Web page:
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Running down Michigan’s safeties heading into the 2019 season

There’s a good amount of playmaking ability on the back end of Michigan’s defense.

NCAA Football: Minnesota at Michigan Raj Mehta-USA TODAY Sports

Michigan Football has the potential to flash some nice playmaking ability on the back end of the defense this season with a handful of guys that figure to be key pieces of the unit on that side of the ball. Here’s a rundown of who is set to fill out the safety room in Ann Arbor for 2019.

The Key Players

Josh Metellus, senior

2018 stats: 12 games played, 47 total tackles, 3.5 tackles for loss, three interceptions (one for TD), five passes defended

One of the original satellite camp products for the Wolverines has developed into one of the more underrated safeties in the Big Ten and a playmaker on the back end of Michigan’s defense. The improvements he has made in the last few yeas have been impressive and his best football could still be ahead of him.

Brad Hawkins, junior

2018 stats: 10 games played, 23 total tackles, three tackles for loss, one pass defended

It’s been a wild ride for Hawkins, originally being recruited as a wide receiver before attending a year of prep school and then switching over to safety when he finally got to Ann Arbor. They like what he brings to the table a lot and he developed into a nice player throughout the year in 2018. He probably starts out with the No. 1s next to Metellus and has a chance to stick there if he plays well. At the very least, he should get a decent amount of snaps in the slot in nickel and dime packages. He is a player to keep an eye on early this year.

J’Marick Woods, junior

2018 stats: 11 games played, 13 total tackles, one blocked punt

Woods carved out a role for himself on special teams last season, highlighted by the blocked punt that he had in the bowl game. He has made one start in his 23 career games with the Wolverines and was named an Academic All-Big Ten honoree in 2018.

Sammy Faustin, sophomore

2018 stats: Did not see game action

Faustin was a three-star recruit coming out of Naples, Florida last season, but did not appear in any games for Michigan. We will have to wait and see if he is able to be a factor this season, likely again in a depth and special teams role.

Daxton Hill, freshman

2018 stats (high school): 11 games played, 79 total tackles, six tackles for loss, one interception, two forced fumbles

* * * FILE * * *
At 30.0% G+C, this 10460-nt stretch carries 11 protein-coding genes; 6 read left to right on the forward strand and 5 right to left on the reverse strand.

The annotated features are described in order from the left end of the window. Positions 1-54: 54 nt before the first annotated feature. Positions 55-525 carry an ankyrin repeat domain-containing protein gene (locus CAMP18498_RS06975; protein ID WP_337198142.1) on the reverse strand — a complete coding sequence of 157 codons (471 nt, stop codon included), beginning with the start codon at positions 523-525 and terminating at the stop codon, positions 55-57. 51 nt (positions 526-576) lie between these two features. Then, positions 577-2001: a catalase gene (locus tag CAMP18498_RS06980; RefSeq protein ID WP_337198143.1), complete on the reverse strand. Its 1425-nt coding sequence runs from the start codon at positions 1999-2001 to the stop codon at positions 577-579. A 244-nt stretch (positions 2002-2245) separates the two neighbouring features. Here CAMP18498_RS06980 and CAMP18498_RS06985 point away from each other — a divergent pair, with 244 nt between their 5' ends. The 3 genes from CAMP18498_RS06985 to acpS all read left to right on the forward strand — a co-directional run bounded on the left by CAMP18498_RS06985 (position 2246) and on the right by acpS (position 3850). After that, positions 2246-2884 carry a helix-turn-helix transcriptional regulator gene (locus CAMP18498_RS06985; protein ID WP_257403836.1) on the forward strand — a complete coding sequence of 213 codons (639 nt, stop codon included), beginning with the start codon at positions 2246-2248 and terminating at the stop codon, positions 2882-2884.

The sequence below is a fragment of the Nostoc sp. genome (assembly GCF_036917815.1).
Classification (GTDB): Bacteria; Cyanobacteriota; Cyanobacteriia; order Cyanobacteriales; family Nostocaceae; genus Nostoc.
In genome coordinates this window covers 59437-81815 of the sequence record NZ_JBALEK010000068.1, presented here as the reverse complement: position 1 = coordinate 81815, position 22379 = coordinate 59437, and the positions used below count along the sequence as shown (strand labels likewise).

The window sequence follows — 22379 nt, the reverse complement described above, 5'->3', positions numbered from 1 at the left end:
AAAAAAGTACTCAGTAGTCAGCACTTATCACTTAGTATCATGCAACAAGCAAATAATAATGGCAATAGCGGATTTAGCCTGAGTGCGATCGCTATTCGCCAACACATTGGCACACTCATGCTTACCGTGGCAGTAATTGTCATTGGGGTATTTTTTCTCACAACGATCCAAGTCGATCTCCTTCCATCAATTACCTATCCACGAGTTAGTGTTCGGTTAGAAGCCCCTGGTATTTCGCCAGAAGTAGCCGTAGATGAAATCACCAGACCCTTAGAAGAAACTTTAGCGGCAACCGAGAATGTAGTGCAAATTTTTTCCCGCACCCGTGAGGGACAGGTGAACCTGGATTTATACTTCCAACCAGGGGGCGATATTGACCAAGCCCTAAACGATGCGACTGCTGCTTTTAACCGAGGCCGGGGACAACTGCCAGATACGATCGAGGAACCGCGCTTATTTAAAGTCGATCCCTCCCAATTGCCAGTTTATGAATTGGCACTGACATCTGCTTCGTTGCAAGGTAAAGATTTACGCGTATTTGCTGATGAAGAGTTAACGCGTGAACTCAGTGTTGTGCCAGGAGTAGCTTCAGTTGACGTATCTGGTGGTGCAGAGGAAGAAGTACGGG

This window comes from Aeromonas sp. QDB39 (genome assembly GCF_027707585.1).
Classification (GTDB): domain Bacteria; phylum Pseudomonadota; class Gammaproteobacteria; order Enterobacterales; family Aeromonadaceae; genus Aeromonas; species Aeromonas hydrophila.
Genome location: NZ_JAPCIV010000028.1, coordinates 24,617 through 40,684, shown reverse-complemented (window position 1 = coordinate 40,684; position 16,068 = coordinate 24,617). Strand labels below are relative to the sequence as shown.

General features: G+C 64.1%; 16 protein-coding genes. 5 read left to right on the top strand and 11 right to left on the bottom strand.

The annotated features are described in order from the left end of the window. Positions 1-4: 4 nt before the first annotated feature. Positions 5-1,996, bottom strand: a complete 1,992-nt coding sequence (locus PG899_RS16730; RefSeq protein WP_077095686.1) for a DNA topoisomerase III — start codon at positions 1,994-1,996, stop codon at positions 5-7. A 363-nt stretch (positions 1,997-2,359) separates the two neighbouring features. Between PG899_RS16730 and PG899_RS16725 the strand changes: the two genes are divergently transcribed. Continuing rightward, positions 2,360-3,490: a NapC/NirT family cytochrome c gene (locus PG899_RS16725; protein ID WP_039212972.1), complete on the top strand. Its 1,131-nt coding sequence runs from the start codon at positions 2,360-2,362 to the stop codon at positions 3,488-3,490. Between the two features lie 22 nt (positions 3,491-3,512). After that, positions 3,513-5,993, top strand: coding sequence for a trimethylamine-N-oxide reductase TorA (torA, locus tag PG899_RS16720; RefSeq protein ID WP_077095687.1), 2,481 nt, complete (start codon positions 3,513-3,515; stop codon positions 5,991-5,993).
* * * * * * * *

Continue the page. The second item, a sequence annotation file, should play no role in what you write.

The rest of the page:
This is the name that Michigan fans are most interested in and might be the most-hyped recruit they have had since Rashan Gary. At first he committed to Michigan, then flipped to Alabama, then flipped back to Michigan during the early signing period. This kid is one of the elite athletes in the 2019 class and might be too good to keep off the field, but with nothing but a few weeks of fall camp, it might take some time for his role to be expanded. He will be out there quite a bit, one would assume.

The rest

Louis Grodman, fifth year

Grodman appeared in seven games last year and made one tackle.

Tyler Cochran, senior

Cochran appeared in all 13 games last season on special teams and was named the team’s most improved player on special teams after last season.

Quinten Johnson, freshman

Johnson, rated as a four-star prospect by 247Sports, is physical and looks the part of a college safety, but it’s probably going to take some time before we see him in the lineup.

Caden Kolesar, freshman

Kolesar, a three-star recruit, is a true freshman and a third-generation Wolverine after his father and grandfather both played for the program.


Right off the bat, it is important to note that safeties and corners may cross over a bit with roles in nickel and dime packages to be determined. Overall, Michigan has an All-Big Ten-caliber safety in Metellus leading the charge and a potential All-American-type of talent eventually in Hill, even if the hype has cooled on the true freshman a bit. Hawkins reminds me of Anthony Harris of the Minnesota Vikings in the way that Mike Zimmer would move him around and either play safety or in the slot in “Big Nickel” packages.

Safety play has been a concern for the Wolverines in recent memory, and there is certainly some boom-or-bust potential here, but the playmaking ability on the back end feels as high as it has been the last few years and it should be fun to watch these guys develop.

How do you feel about Michigan’s safety situation? Sound off in the comments below!